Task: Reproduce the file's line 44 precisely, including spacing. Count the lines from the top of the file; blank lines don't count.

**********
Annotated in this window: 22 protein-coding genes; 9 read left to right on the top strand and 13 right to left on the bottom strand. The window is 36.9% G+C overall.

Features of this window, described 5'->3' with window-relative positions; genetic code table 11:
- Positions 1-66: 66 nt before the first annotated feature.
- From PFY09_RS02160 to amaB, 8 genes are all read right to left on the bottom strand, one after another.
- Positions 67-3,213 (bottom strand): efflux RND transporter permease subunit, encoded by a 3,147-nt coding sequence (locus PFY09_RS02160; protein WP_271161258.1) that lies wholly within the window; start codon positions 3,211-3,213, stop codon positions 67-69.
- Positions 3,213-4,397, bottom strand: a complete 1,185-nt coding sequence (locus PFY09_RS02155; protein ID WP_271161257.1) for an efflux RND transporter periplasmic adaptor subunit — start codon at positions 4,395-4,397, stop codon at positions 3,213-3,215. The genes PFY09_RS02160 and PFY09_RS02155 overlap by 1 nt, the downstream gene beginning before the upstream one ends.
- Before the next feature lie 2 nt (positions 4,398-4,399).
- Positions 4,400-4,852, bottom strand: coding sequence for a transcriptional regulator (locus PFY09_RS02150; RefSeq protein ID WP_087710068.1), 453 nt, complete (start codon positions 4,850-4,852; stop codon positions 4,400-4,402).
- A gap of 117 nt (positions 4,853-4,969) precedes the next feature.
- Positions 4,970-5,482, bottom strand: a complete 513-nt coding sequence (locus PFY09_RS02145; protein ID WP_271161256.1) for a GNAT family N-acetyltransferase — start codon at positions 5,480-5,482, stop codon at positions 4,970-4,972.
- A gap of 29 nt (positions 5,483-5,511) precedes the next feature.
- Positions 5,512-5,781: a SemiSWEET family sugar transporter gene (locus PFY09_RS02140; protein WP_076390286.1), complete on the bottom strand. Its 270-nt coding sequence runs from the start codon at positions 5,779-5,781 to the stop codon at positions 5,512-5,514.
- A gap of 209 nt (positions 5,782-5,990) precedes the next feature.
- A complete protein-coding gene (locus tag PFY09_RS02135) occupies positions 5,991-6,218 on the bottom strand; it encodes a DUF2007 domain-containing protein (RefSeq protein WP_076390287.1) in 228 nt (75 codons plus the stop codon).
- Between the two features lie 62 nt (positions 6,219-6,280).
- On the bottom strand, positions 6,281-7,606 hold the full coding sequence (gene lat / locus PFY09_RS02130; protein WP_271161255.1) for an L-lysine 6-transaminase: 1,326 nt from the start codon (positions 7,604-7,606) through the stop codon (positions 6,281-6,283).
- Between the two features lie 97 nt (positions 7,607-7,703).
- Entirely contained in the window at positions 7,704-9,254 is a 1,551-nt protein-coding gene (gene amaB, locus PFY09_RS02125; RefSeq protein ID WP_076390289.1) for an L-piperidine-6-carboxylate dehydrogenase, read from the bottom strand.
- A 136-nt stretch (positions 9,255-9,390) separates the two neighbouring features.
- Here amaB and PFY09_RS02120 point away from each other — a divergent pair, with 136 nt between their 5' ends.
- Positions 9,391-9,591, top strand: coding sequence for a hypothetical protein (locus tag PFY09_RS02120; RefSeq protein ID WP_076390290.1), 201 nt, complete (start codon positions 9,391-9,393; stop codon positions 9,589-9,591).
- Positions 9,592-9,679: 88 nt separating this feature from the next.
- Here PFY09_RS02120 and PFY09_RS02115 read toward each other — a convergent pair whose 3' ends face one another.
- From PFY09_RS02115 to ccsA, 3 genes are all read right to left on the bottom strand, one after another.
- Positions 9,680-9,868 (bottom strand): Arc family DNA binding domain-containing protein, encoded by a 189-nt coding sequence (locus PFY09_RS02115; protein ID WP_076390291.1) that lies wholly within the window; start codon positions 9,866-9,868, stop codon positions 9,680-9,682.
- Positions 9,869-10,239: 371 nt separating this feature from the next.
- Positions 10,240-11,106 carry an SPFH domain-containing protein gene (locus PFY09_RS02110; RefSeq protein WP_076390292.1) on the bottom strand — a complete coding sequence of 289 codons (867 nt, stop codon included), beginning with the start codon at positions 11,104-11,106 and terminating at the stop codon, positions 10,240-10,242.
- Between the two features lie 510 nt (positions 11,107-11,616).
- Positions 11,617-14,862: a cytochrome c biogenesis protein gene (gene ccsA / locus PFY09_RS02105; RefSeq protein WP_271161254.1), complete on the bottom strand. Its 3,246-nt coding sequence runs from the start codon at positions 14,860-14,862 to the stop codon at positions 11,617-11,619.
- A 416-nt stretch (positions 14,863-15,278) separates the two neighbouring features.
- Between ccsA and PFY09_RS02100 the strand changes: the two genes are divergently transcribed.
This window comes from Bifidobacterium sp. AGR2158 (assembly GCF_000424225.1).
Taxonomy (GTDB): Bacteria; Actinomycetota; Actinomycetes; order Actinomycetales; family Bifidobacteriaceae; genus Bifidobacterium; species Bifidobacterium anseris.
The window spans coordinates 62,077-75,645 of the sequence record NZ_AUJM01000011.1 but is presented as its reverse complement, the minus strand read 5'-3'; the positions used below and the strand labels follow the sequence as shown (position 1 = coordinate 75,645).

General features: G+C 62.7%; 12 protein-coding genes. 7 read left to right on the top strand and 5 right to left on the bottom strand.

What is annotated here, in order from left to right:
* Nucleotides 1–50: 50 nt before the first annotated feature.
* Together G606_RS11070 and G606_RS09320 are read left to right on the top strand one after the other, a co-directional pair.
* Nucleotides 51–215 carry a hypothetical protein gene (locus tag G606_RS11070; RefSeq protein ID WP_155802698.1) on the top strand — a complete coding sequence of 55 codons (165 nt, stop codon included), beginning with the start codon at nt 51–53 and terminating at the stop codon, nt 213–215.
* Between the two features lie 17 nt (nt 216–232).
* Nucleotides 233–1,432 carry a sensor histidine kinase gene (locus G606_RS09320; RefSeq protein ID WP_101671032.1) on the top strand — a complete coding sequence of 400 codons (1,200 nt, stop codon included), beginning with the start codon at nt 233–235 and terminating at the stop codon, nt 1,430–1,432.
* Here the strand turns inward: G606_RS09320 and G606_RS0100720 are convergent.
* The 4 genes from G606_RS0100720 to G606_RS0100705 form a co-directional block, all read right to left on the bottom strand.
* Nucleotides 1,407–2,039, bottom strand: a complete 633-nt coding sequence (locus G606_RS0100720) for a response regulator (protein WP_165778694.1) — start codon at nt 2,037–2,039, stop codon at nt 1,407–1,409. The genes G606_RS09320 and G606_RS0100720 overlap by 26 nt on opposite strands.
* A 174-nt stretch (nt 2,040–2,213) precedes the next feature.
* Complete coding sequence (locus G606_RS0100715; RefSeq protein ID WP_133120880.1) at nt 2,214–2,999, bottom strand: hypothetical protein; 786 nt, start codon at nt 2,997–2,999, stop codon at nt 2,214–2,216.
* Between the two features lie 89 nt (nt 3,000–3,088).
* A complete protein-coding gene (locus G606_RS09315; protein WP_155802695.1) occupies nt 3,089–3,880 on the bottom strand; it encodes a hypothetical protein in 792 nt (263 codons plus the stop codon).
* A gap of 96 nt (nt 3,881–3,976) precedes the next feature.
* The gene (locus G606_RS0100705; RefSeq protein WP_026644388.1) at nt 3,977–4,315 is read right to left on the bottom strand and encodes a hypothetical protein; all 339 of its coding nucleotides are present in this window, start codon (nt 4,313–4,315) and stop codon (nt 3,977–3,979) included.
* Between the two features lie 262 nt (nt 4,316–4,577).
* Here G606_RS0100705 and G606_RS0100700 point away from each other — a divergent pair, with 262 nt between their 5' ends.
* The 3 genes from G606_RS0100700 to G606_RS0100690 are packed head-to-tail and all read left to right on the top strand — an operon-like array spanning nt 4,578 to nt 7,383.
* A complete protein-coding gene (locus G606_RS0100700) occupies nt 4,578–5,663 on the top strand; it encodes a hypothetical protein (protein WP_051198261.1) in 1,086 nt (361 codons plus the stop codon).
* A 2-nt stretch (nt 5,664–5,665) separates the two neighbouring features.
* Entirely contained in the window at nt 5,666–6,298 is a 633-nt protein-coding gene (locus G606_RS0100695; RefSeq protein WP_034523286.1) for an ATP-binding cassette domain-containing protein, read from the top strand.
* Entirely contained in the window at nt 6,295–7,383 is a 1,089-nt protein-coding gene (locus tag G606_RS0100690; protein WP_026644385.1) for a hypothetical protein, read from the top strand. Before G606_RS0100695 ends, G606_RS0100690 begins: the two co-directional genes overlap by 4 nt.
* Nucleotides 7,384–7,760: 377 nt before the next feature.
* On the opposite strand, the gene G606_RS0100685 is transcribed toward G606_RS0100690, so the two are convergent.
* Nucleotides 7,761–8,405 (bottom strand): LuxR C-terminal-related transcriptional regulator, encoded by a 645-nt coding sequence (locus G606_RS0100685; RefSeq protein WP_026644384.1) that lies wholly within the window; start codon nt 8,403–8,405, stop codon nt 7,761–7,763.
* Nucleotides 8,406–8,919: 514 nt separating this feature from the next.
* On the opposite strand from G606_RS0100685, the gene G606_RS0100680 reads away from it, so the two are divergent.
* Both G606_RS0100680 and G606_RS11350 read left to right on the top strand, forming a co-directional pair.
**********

* Nucleotides 1,407–2,039, bottom strand: a complete 633-nt coding sequence (locus G606_RS0100720) for a response regulator (protein WP_165778694.1) — start codon at nt 2,037–2,039, stop codon at nt 1,407–1,409. The genes G606_RS09320 and G606_RS0100720 overlap by 26 nt on opposite strands.